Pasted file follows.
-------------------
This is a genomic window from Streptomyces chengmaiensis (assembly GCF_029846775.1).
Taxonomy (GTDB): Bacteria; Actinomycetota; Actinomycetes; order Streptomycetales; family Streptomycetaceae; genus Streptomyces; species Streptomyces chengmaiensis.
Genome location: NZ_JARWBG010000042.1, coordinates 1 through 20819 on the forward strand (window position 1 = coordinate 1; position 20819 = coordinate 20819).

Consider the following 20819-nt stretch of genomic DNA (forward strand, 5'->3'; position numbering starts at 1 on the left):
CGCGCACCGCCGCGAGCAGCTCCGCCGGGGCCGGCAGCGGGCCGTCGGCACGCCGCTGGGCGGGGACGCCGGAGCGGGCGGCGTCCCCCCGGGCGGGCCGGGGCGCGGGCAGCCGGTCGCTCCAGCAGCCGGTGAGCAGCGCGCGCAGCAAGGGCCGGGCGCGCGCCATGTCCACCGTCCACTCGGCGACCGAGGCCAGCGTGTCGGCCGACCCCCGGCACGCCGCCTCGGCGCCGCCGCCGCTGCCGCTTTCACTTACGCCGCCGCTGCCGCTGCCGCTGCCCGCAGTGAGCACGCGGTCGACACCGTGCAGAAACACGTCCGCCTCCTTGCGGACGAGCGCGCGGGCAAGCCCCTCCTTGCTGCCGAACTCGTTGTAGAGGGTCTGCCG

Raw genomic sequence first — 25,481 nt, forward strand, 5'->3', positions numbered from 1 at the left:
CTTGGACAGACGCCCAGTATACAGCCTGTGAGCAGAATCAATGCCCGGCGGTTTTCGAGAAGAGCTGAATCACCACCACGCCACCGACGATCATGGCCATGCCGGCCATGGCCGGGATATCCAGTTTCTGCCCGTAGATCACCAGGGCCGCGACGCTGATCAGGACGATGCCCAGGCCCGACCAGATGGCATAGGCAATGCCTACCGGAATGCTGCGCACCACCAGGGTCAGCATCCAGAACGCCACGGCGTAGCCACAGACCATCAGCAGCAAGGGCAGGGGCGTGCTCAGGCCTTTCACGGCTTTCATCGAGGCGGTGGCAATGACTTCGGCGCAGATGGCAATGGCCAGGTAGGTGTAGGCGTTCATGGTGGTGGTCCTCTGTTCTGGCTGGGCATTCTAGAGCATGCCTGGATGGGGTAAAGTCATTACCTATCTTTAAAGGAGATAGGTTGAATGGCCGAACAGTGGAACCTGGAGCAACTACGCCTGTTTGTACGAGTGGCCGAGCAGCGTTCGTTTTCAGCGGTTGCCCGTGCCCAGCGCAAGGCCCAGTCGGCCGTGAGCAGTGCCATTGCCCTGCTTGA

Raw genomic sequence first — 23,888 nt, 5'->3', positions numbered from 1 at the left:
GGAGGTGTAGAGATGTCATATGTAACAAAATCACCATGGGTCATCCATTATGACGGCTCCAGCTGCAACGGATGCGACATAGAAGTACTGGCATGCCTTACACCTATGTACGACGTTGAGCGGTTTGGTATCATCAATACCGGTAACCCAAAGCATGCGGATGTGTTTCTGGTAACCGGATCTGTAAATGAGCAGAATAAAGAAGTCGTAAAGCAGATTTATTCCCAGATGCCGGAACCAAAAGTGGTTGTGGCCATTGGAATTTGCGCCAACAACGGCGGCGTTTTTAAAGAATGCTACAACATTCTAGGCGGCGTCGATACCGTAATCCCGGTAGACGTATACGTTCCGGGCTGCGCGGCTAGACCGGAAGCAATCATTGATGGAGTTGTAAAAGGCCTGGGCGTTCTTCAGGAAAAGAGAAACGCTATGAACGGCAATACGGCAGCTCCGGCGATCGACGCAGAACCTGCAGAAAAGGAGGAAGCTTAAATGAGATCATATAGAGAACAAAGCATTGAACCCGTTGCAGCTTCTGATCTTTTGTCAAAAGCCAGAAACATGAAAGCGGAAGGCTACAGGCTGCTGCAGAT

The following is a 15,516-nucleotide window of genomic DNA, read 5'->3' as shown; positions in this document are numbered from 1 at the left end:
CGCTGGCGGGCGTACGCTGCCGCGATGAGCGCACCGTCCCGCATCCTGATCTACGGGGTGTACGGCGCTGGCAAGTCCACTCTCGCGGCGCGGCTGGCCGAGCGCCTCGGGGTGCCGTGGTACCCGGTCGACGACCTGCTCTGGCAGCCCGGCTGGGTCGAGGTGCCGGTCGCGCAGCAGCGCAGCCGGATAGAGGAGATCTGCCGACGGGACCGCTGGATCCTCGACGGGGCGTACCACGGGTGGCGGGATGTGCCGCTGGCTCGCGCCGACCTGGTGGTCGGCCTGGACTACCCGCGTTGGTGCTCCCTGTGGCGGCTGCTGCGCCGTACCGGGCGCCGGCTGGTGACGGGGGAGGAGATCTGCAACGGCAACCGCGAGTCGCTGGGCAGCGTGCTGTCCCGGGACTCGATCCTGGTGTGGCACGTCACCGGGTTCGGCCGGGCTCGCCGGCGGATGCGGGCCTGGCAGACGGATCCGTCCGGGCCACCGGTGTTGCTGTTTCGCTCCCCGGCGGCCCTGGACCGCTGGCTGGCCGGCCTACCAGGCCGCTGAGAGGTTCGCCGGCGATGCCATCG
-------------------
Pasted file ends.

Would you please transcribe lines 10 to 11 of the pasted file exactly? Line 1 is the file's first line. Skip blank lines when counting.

The following is a 15,516-nucleotide window of genomic DNA, read 5'->3' as shown; positions in this document are numbered from 1 at the left end:
CGCTGGCGGGCGTACGCTGCCGCGATGAGCGCACCGTCCCGCATCCTGATCTACGGGGTGTACGGCGCTGGCAAGTCCACTCTCGCGGCGCGGCTGGCCGAGCGCCTCGGGGTGCCGTGGTACCCGGTCGACGACCTGCTCTGGCAGCCCGGCTGGGTCGAGGTGCCGGTCGCGCAGCAGCGCAGCCGGATAGAGGAGATCTGCCGACGGGACCGCTGGATCCTCGACGGGGCGTACCACGGGTGGCGGGATGTGCCGCTGGCTCGCGCCGACCTGGTGGTCGGCCTGGACTACCCGCGTTGGTGCTCCCTGTGGCGGCTGCTGCGCCGTACCGGGCGCCGGCTGGTGACGGGGGAGGAGATCTGCAACGGCAACCGCGAGTCGCTGGGCAGCGTGCTGTCCCGGGACTCGATCCTGGTGTGGCACGTCACCGGGTTCGGCCGGGCTCGCCGGCGGATGCGGGCCTGGCAGACGGATCCGTCCGGGCCACCGGTGTTGCTGTTTCGCTCCCCGGCGGCCCTGGACCGCTGGCTGGCCGGCCTACCAGGCCGCTGAGAGGTTCGCCGGCGATGCCATCG